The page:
He also suggested that some of the tools competing with Penpot treat developers as an afterthought — they took too long “to pivot” and to consider both audiences, he said. By the time they made the decision to include developers, it became a challenge to change perceptions of who the tool is meant for. In contrast, he says, Penpot was designed from the beginning to accommodate both audiences and integrate them into the same workflow, without requiring separate modes or niche workflows specific to one audience group.

Penpot vs. Figma

So other than the open source license, what makes Penpot different to Figma?

Ruiz-Múzquiz explained that Penpot provides design features that stem from engineering best practices and code standards. For example, they have a “Flex Layout” and a “Grid Layout” — both of which are based on CSS standards. In other words, once you have finished doing a design in Penpot, it’s already CSS code. The goal is to minimize any ‘lost in translation’ type issues between designers and developers.

Penpot layout

Choosing a layout in Penpot.

The user interface is also familiar to developers, he said.

“The onboarding process for developers is super easy. That is, the artifacts that they can use, the vocabulary, the UI. We try to make sure that developers really feel at home, because the tool is not alien to them.”

The number one difference between Penpot and Figma, though, is that one is open source software. But if you look beyond that, Figma is one of the most impressive web standards-compliant tools in recent memory. It utilized standards like JavaScript, WebGL and WebAssembly to create a web-based tool at least as interactive as old browser plug-ins like Flash. As Figma CTO Kris Rasmussen told me back in February, modern web standards enabled Figma to “basically take what traditionally wouldn’t be possible to port to the web, and port it directly to the web and make it a bit more efficient — to really compete with what otherwise would have been locked up in desktop applications.”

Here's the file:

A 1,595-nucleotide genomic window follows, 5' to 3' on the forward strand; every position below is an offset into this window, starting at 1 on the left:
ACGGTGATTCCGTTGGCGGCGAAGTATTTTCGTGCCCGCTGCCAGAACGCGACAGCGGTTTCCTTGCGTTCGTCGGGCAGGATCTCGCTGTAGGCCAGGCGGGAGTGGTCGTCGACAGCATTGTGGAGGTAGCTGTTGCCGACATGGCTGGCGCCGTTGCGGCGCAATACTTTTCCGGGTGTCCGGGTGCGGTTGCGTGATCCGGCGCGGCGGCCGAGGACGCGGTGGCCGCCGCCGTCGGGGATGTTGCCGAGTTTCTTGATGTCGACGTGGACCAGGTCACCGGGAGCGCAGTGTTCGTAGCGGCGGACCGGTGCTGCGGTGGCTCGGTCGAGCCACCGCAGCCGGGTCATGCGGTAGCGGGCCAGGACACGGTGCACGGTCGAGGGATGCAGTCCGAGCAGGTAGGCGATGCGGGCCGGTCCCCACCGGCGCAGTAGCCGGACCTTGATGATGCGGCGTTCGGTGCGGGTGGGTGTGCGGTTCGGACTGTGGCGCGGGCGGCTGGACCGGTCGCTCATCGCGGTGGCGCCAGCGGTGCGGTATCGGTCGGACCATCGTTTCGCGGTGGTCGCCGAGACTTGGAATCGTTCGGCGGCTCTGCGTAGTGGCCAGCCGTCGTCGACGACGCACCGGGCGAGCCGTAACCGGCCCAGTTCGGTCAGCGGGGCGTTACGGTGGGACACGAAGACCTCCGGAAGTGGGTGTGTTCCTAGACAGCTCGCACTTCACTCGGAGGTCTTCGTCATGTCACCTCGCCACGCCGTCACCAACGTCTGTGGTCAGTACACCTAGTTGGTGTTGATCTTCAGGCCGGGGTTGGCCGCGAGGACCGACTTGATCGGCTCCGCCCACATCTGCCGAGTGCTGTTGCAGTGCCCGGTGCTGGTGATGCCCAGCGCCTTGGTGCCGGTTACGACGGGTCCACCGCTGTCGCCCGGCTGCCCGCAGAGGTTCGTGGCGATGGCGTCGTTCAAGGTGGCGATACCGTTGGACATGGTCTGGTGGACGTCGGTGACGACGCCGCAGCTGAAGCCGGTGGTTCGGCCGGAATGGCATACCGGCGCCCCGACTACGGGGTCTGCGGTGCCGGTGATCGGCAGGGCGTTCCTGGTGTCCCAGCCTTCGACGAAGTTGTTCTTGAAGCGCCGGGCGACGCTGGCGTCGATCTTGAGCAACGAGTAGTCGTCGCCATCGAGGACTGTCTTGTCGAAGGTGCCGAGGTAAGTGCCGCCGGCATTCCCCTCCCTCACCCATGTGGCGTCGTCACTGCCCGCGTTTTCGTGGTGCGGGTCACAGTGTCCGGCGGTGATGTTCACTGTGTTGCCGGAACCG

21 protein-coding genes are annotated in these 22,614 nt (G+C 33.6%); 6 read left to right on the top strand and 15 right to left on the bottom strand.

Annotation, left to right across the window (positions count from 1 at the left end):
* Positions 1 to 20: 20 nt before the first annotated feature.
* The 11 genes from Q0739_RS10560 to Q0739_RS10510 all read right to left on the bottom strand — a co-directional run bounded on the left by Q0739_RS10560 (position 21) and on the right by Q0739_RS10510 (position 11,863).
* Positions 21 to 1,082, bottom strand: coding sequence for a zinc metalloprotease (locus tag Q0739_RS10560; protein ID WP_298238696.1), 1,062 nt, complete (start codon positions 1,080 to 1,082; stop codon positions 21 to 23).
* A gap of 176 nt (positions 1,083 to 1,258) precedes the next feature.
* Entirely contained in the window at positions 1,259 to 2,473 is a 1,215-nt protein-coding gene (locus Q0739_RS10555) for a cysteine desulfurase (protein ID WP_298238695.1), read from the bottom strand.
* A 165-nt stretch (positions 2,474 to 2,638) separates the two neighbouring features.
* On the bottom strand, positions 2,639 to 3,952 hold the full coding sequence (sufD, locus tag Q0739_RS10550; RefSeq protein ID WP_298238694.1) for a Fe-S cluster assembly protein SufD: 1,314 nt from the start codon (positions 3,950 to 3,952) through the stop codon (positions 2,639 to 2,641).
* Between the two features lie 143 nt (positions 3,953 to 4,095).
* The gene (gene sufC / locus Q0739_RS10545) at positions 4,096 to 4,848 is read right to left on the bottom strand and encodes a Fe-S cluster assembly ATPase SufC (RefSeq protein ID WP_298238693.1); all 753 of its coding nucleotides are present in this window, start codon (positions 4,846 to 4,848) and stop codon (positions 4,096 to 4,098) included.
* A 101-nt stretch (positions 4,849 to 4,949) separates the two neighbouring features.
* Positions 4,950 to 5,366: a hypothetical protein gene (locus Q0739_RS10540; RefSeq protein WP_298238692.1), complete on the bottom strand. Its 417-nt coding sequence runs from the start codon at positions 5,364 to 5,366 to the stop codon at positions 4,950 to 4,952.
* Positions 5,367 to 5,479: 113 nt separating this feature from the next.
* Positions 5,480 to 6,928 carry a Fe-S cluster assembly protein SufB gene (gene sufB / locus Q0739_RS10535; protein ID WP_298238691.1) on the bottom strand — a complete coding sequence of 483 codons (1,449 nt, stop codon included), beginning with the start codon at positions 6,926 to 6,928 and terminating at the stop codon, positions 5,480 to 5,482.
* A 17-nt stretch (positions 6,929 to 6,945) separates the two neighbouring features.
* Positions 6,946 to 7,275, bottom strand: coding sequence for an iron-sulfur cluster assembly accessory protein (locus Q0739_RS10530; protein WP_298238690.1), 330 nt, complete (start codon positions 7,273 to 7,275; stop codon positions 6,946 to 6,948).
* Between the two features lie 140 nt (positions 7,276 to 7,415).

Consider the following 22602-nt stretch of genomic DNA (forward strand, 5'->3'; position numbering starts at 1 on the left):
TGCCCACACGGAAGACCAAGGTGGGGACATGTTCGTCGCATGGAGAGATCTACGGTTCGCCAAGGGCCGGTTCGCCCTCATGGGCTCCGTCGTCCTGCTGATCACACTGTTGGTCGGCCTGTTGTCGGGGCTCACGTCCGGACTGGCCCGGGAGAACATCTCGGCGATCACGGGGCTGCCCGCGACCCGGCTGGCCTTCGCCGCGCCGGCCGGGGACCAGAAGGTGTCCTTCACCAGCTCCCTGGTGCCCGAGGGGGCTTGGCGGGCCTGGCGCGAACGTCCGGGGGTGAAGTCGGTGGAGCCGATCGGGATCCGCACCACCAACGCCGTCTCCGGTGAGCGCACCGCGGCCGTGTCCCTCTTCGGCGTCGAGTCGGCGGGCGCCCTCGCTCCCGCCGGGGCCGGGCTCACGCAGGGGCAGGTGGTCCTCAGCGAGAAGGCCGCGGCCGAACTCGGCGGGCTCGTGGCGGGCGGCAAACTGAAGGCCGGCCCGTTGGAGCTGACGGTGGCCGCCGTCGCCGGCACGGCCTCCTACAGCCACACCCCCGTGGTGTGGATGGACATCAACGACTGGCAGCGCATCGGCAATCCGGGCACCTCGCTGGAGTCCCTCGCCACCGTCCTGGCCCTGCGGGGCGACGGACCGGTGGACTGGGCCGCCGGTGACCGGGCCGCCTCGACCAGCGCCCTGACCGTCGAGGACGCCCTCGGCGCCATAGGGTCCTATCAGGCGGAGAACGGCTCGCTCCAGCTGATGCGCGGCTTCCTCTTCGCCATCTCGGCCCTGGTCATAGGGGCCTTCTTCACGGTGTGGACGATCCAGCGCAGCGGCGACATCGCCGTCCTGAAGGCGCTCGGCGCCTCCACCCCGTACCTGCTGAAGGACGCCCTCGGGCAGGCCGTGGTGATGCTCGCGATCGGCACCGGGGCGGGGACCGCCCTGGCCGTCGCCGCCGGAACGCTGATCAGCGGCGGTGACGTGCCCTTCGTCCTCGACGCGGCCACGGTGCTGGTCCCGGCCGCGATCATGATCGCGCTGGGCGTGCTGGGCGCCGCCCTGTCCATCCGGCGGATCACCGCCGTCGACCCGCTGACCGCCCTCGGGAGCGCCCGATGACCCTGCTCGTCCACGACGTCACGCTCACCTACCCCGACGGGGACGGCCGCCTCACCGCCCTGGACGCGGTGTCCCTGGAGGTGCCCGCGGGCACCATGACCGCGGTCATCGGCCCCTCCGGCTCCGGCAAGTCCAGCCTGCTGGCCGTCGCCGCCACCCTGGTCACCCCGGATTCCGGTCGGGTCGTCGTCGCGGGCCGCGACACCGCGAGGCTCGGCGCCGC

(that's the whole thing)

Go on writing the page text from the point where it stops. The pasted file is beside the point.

Nowadays, design tools that are browser-based is table stakes. What Penpot is trying to do is one-up Figma by making the license the point of difference.

Ruiz-Múzquiz insists that Penpot provides users with full ownership and control over the technology. It also offers organizations the opportunity to self-host Penpot, ensuring they are not reliant on third-party cloud services and have complete control over their critical IP and design assets. Furthermore, the formats Penpot uses are all open standards — he mentioned SVG, CSS and JSON.

“So I would not compare openness between Penpot and other tools because they are also built on some standard technology. I think it’s about the license.”

What isn’t that different between Penpot and Figma is the use cases. Ruiz-Múzquiz said that for Penpot, use cases include brainstorming ideas, creating interactive prototypes, low-resolution UX design, high-resolution design, receiving feedback, and building design systems, components and templates. Penpot does not generate React or JavaScript components, however, because it focuses on providing production-ready code using CSS and HTML.

Developer Platform?

Recently Canva, which also competes with Figma and Penpot, announced a new developer platform. The idea is that external developers will be able to create JavaScript applications for Canva users. I asked Ruiz-Múzquiz if his company plans to open up Penpot in a similar way to developers?

He replied that they are building a dev platform, but it won’t be ready until later this year. He hinted that it will enable developers to create “first-class” applications that won’t require approval from the owner of an App Store.

“Since we’re seeing more acceleration in terms of growth for self-hosting and private instances, we’ll probably see more plugins [based] around the fact that you’re integrating that behind your firewall. So you’re doing super cool stuff without really needing approval from a SaaS-only product.”

Group Created with Sketch.
THE NEW STACK UPDATE A newsletter digest of the week’s most important stories & analyses.